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The Owl's Head Light is situated at the entrance to Rockland Harbor, Maine and overlooks the western Penobscot Bay. The first Owl's Head Light was built in 1825 to guide vessels partaking in the area's growing lime trade. After receiving approval from President John Quincy Adams, a thirty-foot tower was built atop a soaring promontory. In its early years the Owl's Head Light was decrepit. Seven years after its completion, repairs were already being made and a I.W.P Lewis inspection report from 1843 noted that the entire complex was "in a filthy state" and in desperate need of attention. A round brick tower was finally built in 1852 and a new keeper's house followed soon after in 1854. Two years later, in 1856, the current fourth-order Fresnel lens was installed, replacing the original lens.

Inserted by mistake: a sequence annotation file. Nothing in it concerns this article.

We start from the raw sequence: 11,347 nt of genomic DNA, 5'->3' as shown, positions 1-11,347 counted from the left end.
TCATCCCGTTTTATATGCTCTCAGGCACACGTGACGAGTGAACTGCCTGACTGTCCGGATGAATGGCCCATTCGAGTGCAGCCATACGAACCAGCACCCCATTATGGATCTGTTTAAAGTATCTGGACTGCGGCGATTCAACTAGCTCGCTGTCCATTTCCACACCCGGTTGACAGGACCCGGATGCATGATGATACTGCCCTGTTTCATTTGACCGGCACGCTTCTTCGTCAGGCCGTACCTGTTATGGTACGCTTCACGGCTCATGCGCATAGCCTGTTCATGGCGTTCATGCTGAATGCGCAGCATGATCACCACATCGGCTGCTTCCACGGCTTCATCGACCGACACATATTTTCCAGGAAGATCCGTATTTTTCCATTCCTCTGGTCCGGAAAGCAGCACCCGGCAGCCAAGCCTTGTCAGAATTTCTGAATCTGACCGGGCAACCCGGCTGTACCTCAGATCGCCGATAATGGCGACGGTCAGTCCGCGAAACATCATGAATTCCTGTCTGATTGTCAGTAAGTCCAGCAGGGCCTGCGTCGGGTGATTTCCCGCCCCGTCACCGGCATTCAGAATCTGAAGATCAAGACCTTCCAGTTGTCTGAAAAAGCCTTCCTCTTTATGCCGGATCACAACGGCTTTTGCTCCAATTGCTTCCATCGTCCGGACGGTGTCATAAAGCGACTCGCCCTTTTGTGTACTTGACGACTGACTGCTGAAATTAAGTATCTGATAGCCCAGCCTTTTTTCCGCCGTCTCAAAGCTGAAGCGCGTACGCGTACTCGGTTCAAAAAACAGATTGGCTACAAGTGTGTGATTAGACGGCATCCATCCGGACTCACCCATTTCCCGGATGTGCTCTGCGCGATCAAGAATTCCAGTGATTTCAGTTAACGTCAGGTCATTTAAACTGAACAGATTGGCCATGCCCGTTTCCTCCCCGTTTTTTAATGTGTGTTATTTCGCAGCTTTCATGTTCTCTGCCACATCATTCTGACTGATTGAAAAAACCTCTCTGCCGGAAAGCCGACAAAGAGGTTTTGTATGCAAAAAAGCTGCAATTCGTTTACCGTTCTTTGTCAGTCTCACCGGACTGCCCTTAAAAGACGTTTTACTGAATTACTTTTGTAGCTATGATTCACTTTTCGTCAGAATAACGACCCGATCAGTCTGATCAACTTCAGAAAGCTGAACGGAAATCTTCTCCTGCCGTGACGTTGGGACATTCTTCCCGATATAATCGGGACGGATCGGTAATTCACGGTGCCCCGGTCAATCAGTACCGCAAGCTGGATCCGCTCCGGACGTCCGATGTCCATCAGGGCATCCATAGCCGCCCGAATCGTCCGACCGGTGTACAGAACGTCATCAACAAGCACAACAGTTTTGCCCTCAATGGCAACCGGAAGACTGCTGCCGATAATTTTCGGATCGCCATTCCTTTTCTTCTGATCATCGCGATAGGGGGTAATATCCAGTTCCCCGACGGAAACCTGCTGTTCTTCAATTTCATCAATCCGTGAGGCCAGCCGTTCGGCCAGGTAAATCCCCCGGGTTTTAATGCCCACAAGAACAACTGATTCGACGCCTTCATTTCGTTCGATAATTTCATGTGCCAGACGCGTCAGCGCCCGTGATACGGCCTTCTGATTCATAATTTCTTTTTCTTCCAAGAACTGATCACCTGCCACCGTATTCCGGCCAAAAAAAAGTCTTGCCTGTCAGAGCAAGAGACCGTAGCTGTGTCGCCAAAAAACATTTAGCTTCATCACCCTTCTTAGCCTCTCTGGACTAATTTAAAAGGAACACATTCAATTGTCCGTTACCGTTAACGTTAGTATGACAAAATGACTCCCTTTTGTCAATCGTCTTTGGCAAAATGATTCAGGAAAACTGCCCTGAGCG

This information has been shared with the Lane Project by Jeremy D'Entremont. More information can be found at his website, www.newenglandlighthouses.net or The Lighthouse Handbook New England.

Related tables: Owl's Head »
letter
Dorothy Little Stevens to F. H. Lane, Castine, 10.16.1851
Dorothy Little Stevens
1851
Letter
Cape Ann Museum Library & Archives, Gloucester, Mass.

Thanks for "View of Owl's Head", a moonlight scene:  "Mr. Lane, Dear Sir, when I expressed to you, during your visit to us, the last summer, my admiration of moonlight scenes, I did not for a moment suppose that I should ever become the possessor of one, and that so beautiful as "The View of Owls Head," which you have so kindly, and in so delicate a manner presented to me, and for which, I now beg you to accept my heartfelt thanks, also, be assured, if your pleasure in giving has been half equal to mine in receiving, you have been amply repaid for your kindness, and I alone, am the debtor. . . ."